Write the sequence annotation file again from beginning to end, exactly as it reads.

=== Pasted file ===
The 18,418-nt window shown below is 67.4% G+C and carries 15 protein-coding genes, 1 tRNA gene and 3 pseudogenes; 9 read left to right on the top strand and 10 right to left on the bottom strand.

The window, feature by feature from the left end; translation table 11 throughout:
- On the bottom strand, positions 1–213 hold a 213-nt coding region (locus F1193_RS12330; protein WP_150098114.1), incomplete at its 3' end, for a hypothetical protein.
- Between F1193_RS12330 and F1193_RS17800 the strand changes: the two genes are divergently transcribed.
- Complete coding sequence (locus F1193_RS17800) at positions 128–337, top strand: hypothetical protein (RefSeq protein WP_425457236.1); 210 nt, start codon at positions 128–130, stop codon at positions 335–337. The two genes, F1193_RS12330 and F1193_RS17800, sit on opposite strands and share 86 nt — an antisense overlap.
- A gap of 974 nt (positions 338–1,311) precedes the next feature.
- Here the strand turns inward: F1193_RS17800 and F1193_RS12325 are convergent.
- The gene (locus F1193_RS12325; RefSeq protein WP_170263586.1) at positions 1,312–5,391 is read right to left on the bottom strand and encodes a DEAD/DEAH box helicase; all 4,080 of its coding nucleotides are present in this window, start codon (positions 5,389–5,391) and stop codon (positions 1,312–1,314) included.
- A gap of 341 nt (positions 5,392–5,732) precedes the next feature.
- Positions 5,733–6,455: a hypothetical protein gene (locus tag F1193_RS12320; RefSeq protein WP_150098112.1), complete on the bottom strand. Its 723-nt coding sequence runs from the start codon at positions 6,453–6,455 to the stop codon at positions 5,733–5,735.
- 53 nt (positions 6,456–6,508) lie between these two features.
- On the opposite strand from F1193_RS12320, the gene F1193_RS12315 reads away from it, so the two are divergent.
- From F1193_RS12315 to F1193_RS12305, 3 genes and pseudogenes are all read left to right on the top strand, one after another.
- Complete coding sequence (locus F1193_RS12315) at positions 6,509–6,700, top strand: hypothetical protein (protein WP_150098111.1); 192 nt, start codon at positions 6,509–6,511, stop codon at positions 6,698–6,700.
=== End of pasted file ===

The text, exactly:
The 18,418-nt window shown below is 67.4% G+C and carries 15 protein-coding genes, 1 tRNA gene and 3 pseudogenes; 9 read left to right on the top strand and 10 right to left on the bottom strand.

The window, feature by feature from the left end; translation table 11 throughout:
- On the bottom strand, positions 1–213 hold a 213-nt coding region (locus F1193_RS12330; protein WP_150098114.1), incomplete at its 3' end, for a hypothetical protein.
- Between F1193_RS12330 and F1193_RS17800 the strand changes: the two genes are divergently transcribed.
- Complete coding sequence (locus F1193_RS17800) at positions 128–337, top strand: hypothetical protein (RefSeq protein WP_425457236.1); 210 nt, start codon at positions 128–130, stop codon at positions 335–337. The two genes, F1193_RS12330 and F1193_RS17800, sit on opposite strands and share 86 nt — an antisense overlap.
- A gap of 974 nt (positions 338–1,311) precedes the next feature.
- Here the strand turns inward: F1193_RS17800 and F1193_RS12325 are convergent.
- The gene (locus F1193_RS12325; RefSeq protein WP_170263586.1) at positions 1,312–5,391 is read right to left on the bottom strand and encodes a DEAD/DEAH box helicase; all 4,080 of its coding nucleotides are present in this window, start codon (positions 5,389–5,391) and stop codon (positions 1,312–1,314) included.
- A gap of 341 nt (positions 5,392–5,732) precedes the next feature.
- Positions 5,733–6,455: a hypothetical protein gene (locus tag F1193_RS12320; RefSeq protein WP_150098112.1), complete on the bottom strand. Its 723-nt coding sequence runs from the start codon at positions 6,453–6,455 to the stop codon at positions 5,733–5,735.
- 53 nt (positions 6,456–6,508) lie between these two features.
- On the opposite strand from F1193_RS12320, the gene F1193_RS12315 reads away from it, so the two are divergent.
- From F1193_RS12315 to F1193_RS12305, 3 genes and pseudogenes are all read left to right on the top strand, one after another.
- Complete coding sequence (locus F1193_RS12315) at positions 6,509–6,700, top strand: hypothetical protein (protein WP_150098111.1); 192 nt, start codon at positions 6,509–6,511, stop codon at positions 6,698–6,700.